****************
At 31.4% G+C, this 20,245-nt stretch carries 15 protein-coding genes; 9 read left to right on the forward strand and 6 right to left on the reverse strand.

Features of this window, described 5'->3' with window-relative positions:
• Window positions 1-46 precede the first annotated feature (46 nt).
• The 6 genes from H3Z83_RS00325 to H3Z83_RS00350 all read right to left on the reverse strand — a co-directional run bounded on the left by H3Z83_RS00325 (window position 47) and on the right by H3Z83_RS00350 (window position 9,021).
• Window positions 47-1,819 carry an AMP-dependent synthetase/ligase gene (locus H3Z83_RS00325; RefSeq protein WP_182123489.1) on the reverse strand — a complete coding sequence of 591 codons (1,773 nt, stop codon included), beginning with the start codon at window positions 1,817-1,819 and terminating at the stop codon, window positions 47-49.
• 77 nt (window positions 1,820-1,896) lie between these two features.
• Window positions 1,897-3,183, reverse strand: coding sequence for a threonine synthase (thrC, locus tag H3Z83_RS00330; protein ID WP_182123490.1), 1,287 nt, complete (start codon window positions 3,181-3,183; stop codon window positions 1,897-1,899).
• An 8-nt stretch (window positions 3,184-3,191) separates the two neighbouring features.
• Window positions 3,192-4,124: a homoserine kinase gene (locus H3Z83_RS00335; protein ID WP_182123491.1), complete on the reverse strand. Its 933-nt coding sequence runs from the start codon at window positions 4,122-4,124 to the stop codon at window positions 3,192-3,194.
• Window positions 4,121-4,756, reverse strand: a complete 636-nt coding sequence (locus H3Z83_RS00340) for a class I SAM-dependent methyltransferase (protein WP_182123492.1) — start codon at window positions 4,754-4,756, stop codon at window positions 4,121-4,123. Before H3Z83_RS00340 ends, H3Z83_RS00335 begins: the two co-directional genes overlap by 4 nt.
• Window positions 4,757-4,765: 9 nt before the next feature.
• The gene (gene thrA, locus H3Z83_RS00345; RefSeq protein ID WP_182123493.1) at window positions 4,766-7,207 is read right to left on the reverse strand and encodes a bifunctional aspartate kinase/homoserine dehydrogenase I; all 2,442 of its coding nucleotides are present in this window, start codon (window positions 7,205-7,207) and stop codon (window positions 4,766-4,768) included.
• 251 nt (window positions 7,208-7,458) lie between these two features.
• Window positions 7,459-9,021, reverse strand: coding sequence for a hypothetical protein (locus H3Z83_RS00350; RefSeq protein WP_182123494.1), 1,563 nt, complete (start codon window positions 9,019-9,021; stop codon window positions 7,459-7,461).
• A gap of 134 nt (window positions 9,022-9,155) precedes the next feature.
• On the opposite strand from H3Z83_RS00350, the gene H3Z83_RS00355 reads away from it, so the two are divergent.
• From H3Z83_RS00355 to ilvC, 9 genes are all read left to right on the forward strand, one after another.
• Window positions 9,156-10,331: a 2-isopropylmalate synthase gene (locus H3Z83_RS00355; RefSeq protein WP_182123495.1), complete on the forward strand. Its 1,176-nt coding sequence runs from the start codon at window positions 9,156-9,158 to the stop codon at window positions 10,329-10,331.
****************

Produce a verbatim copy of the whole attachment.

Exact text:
At 31.4% G+C, this 20,245-nt stretch carries 15 protein-coding genes; 9 read left to right on the forward strand and 6 right to left on the reverse strand.

Features of this window, described 5'->3' with window-relative positions:
• Window positions 1-46 precede the first annotated feature (46 nt).
• The 6 genes from H3Z83_RS00325 to H3Z83_RS00350 all read right to left on the reverse strand — a co-directional run bounded on the left by H3Z83_RS00325 (window position 47) and on the right by H3Z83_RS00350 (window position 9,021).
• Window positions 47-1,819 carry an AMP-dependent synthetase/ligase gene (locus H3Z83_RS00325; RefSeq protein WP_182123489.1) on the reverse strand — a complete coding sequence of 591 codons (1,773 nt, stop codon included), beginning with the start codon at window positions 1,817-1,819 and terminating at the stop codon, window positions 47-49.
• 77 nt (window positions 1,820-1,896) lie between these two features.
• Window positions 1,897-3,183, reverse strand: coding sequence for a threonine synthase (thrC, locus tag H3Z83_RS00330; protein ID WP_182123490.1), 1,287 nt, complete (start codon window positions 3,181-3,183; stop codon window positions 1,897-1,899).
• An 8-nt stretch (window positions 3,184-3,191) separates the two neighbouring features.
• Window positions 3,192-4,124: a homoserine kinase gene (locus H3Z83_RS00335; protein ID WP_182123491.1), complete on the reverse strand. Its 933-nt coding sequence runs from the start codon at window positions 4,122-4,124 to the stop codon at window positions 3,192-3,194.
• Window positions 4,121-4,756, reverse strand: a complete 636-nt coding sequence (locus H3Z83_RS00340) for a class I SAM-dependent methyltransferase (protein WP_182123492.1) — start codon at window positions 4,754-4,756, stop codon at window positions 4,121-4,123. Before H3Z83_RS00340 ends, H3Z83_RS00335 begins: the two co-directional genes overlap by 4 nt.
• Window positions 4,757-4,765: 9 nt before the next feature.
• The gene (gene thrA, locus H3Z83_RS00345; RefSeq protein ID WP_182123493.1) at window positions 4,766-7,207 is read right to left on the reverse strand and encodes a bifunctional aspartate kinase/homoserine dehydrogenase I; all 2,442 of its coding nucleotides are present in this window, start codon (window positions 7,205-7,207) and stop codon (window positions 4,766-4,768) included.
• 251 nt (window positions 7,208-7,458) lie between these two features.
• Window positions 7,459-9,021, reverse strand: coding sequence for a hypothetical protein (locus H3Z83_RS00350; RefSeq protein WP_182123494.1), 1,563 nt, complete (start codon window positions 9,019-9,021; stop codon window positions 7,459-7,461).
• A gap of 134 nt (window positions 9,022-9,155) precedes the next feature.
• On the opposite strand from H3Z83_RS00350, the gene H3Z83_RS00355 reads away from it, so the two are divergent.
• From H3Z83_RS00355 to ilvC, 9 genes are all read left to right on the forward strand, one after another.
• Window positions 9,156-10,331: a 2-isopropylmalate synthase gene (locus H3Z83_RS00355; RefSeq protein WP_182123495.1), complete on the forward strand. Its 1,176-nt coding sequence runs from the start codon at window positions 9,156-9,158 to the stop codon at window positions 10,329-10,331.